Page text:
The Sanskrit root tan, of tantra, has a cluster of meanings including: “to be protracted, continue, endure, stretch (a cord), extend or bend (a bow), spread, spin out, weave.” This suggests that tantra is the skill of extending ourselves and then tending to our exhaustion. When we are working to the max, when we are putting everything we have on the line, we can feel our bodies, minds, and hearts humming with power and intensity. Then when we rest, we feel the currents in our circuits like a quiet song that fades into silence as we fall into delicious exhausted sleep.
We all have our ways of getting there: running, long hikes, intense yoga classes, trance dancing. My favorite way of getting exhausted is swimming in the ocean and then pulling in at a beach and sinking into the warm sand with an ahhhhhh. I actually love swimming against the current, through the chop, so that I am immersed in waves on all sides. Then when I stop and rest, the undulation of my internal waves continues inside my body. I am in the inner ocean.
Another way of using the body to achieve a fine state of tiredness is to walk for six or seven hours across the countryside. Don’t forget that you can wander, ramble, and meander, smell the roses as you go; you don’t have to be marching.
When you throw yourself down, you will be in an undulating, rhythmic state, in which attention fluctuates between deep restfulness and vivid sense memories of action. As your muscles relax and let go, you will feel intense, continually changing sensations while your body replays the motions you were just engaged in.
The feeling is of alternating rest and restlessness. Attending within, you’ll be absorbed in your experience. Then attention will suddenly shift to scan the outer world and you’ll feel tempted to jump up and go do some item on your to-do list. Don’t resist this process, welcome the restlessness—it is just another sensation and part of the cycle.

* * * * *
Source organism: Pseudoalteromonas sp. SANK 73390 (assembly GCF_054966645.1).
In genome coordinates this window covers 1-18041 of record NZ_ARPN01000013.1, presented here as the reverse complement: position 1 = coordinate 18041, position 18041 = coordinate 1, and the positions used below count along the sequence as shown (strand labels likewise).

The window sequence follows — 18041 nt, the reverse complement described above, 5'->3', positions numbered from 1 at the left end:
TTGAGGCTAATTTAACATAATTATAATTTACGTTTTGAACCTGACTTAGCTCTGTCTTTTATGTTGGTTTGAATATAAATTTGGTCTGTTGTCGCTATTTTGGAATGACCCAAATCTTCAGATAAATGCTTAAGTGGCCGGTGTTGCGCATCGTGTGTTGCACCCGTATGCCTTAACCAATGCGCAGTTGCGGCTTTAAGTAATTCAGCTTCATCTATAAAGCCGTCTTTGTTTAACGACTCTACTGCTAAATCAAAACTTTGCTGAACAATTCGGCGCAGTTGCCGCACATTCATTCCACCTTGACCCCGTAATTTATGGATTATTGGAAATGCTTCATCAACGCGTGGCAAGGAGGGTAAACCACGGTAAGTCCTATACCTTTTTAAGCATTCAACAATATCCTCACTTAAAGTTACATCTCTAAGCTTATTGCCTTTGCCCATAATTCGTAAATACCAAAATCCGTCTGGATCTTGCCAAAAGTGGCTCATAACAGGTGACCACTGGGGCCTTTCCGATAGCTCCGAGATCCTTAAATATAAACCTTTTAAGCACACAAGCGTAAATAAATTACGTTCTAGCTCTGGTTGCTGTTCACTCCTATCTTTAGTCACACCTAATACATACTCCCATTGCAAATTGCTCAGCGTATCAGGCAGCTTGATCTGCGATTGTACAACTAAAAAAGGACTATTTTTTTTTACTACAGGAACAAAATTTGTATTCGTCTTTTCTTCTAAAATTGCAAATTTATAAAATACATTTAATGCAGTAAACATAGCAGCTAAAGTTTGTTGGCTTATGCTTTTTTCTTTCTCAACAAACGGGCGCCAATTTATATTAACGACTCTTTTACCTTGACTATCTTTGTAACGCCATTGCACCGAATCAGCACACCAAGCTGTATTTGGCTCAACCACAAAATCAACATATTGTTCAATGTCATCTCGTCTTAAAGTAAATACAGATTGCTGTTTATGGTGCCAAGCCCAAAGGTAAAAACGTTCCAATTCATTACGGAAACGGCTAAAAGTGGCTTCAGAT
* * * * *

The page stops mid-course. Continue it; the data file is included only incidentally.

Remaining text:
If you have time, dive back into the buzz of fatigue and see where it leads you. The speed of the cycle varies, sometimes every few seconds, other times every few minutes. Some day, give yourself a forty-five minute session.
If the word savasana sounds too formal for you, you can call it layasana, a made-up word from laya, “lying down, melting, dissolving, to be absorbed, rest, repose, residence, dwelling; Mental inactivity, spiritual indifference, sport, diversion, merriness; Delight in anything, an embrace,” + asana, “sitting, sitting down, the postures of yoga, halting, stopping, encamping, abiding, dwelling.”
Whatever you call it, ride the rhythms of your experience and don’t block anything out. Welcome every sensation and emotion. Again and again the sensations of fatigue will call you, and as you attend to them, you will melt into them, dissolve into the primordial swirl of Shakti and drink of the elixir of pranashakti.
Once I worked on the massage team at the Iron Man Triathlon in Kona. The athletes start out by swimming 2.4 miles; then they jump on bikes and cycle 112 miles around the island, sometimes on roads that run through the middle of barren, baking lava; then get off the bike and run 26.2 miles.
I was really just there for one friend, a dentist from Japan who I had been swimming with. He wanted me to be there at the finish. When he came in, sometime around nine at night and lay down on my table, his legs were in a state I had never before perceived in human flesh: his tissues were infused with spirit and he was vibrating like a hummingbird.
His body was a mantra, a buzz and hum of life celebrating, renewing, surrendering. It was angelic. It was as if he was being beamed up. Although he was giving over his body to the fatigue, his spirit was flying. Every cell of his body was at one with the soul. That kind of exhaustion takes weeks to recover from.
Whatever your day is like, whatever kind of fatigue you are experiencing—physical, emotional, mental—find a safe place and uninterrupted time to surrender to your internal movement and follow it into silence and utter rest. If you can be in a state of open attention as you lie there, feeling the immense currents surging through you, you will enter bliss. At first it may be startling, and then you will remember, “Ah, I know this state. This bliss is mine.”